Commentary: The death of Kentucky's illegal immigration bill

As the General Assembly burned up taxpayer dollars wrangling over a difficult budget, we can be thankful one measure that would have been both expensive and damaging to the state didn't get much traction in this year's session.

Senate Bill 6 died under the weight of its own meanness and irrationality, after citizens protested loud and long to make that clear to lawmakers.

The bill, a copycat of legislation passed in Arizona last year, called for illegal aliens to be found guilty of trespassing simply for being in Kentucky.

Thousands of Kentuckians pointed out that such a law, if enforced, would pack the state's prisons at great cost with people who would ordinarily be working, supporting their families, paying taxes and generally contributing to the economy.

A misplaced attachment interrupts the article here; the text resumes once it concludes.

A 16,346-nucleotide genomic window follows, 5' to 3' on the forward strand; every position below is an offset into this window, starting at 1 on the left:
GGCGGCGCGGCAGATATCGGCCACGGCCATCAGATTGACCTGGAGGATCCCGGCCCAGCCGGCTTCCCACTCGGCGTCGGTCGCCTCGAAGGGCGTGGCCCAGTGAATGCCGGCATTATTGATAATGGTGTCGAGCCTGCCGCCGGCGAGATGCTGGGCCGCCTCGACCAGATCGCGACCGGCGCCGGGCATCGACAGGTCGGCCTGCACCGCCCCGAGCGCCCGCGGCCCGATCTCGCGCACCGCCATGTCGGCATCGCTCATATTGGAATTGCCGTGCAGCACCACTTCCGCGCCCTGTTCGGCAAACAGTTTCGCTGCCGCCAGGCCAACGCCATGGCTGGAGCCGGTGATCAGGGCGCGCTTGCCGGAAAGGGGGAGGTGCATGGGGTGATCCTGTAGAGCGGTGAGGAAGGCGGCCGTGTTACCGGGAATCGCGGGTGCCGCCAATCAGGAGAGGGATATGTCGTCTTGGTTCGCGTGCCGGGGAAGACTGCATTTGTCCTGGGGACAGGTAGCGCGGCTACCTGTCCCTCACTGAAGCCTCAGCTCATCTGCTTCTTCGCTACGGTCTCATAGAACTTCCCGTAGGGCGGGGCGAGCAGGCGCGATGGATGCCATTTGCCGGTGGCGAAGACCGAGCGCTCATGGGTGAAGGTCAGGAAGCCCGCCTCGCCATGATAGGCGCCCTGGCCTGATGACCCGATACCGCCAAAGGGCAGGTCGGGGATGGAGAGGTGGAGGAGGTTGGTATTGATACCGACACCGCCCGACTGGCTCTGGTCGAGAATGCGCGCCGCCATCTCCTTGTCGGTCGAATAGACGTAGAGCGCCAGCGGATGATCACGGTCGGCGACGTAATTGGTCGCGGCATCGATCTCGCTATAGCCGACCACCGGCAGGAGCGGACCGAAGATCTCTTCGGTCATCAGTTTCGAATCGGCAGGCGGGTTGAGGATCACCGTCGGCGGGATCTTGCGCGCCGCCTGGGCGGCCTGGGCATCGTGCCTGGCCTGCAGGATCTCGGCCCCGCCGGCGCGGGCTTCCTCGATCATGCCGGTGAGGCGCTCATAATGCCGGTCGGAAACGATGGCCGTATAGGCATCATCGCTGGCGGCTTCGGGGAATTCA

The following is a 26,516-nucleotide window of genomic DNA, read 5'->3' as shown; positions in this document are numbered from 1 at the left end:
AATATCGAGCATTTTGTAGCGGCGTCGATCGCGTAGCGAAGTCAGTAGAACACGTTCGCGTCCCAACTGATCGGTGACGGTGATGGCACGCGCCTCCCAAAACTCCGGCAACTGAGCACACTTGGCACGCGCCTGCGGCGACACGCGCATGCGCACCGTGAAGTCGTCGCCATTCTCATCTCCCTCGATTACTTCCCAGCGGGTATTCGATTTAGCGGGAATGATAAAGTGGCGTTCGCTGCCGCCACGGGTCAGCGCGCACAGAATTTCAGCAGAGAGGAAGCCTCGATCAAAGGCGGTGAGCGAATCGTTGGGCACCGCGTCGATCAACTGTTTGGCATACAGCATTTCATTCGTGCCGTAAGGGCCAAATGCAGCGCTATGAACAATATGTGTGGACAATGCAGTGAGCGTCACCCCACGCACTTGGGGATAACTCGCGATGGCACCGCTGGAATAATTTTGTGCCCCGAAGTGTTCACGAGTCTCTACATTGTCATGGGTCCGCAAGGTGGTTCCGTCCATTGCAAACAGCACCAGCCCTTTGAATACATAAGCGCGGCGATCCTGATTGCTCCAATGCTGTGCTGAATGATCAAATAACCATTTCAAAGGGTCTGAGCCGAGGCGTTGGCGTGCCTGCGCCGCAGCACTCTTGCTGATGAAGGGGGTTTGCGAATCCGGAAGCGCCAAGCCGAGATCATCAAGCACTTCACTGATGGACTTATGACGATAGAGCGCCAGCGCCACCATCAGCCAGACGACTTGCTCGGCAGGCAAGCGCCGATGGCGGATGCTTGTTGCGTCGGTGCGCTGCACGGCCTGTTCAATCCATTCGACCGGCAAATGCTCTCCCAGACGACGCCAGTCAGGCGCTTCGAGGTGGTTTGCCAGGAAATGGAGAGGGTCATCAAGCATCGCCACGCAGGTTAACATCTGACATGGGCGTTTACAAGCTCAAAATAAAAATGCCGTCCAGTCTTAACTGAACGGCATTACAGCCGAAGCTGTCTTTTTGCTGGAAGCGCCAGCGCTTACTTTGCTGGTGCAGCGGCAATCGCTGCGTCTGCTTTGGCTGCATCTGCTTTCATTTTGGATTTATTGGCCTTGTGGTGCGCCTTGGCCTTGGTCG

The Department of Corrections, which knows all too well what it costs to lock up people, said the fiscal impact of the bill would be "significant."

Now, Arizona is realizing the error of its ways. Last week, the Republican-controlled Senate, which gave rise to the original bill, rejected five anti-immigration measures in one day.

The about-face came after 60 top business executives signed a letter laying out the negative economic consequences of the anti-immigration campaign, such as canceled contracts, boycotts and a decline in tourism.

To read the complete editorial, visit www.kentucky.com.